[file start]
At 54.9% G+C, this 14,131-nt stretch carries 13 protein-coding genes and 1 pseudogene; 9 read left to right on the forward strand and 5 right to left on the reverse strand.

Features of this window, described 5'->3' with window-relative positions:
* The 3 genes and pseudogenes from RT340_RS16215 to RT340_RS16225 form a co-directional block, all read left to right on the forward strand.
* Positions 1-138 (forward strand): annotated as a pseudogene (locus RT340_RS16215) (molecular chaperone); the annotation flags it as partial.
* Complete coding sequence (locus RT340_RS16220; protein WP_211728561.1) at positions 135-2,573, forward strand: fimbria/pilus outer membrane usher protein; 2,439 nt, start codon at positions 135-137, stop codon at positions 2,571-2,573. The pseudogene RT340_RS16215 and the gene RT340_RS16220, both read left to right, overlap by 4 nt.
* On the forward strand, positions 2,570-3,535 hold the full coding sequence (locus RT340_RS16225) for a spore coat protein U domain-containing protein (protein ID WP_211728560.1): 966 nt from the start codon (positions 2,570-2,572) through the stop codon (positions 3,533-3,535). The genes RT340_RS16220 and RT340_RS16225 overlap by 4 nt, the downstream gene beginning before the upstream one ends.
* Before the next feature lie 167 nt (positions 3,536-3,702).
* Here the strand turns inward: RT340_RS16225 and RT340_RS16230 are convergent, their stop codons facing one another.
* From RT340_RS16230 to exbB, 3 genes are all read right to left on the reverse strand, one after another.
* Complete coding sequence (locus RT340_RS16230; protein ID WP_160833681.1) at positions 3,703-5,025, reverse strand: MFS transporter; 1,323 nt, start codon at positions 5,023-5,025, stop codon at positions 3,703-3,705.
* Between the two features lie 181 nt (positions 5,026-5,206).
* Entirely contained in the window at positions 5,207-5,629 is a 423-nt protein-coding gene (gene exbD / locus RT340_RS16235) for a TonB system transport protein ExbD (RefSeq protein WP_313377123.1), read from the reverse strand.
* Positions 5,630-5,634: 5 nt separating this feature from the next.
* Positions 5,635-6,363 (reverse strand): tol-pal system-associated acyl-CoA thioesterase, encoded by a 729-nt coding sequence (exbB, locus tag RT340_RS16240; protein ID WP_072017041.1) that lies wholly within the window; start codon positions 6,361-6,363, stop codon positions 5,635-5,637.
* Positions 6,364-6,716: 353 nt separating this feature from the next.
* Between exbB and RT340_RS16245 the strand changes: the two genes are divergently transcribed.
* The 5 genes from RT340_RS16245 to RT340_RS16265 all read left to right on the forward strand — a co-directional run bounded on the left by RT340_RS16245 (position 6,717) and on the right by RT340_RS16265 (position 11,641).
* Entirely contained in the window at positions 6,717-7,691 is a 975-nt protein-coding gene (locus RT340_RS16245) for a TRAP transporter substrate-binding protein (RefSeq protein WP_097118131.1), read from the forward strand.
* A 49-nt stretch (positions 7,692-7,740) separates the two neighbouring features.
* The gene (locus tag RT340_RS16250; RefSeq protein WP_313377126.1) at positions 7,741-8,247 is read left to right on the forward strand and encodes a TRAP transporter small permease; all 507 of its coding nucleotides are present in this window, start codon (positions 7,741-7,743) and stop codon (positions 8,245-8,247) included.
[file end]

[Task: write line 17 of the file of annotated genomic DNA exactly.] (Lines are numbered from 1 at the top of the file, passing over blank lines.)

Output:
* The 5 genes from RT340_RS16245 to RT340_RS16265 all read left to right on the forward strand — a co-directional run bounded on the left by RT340_RS16245 (position 6,717) and on the right by RT340_RS16265 (position 11,641).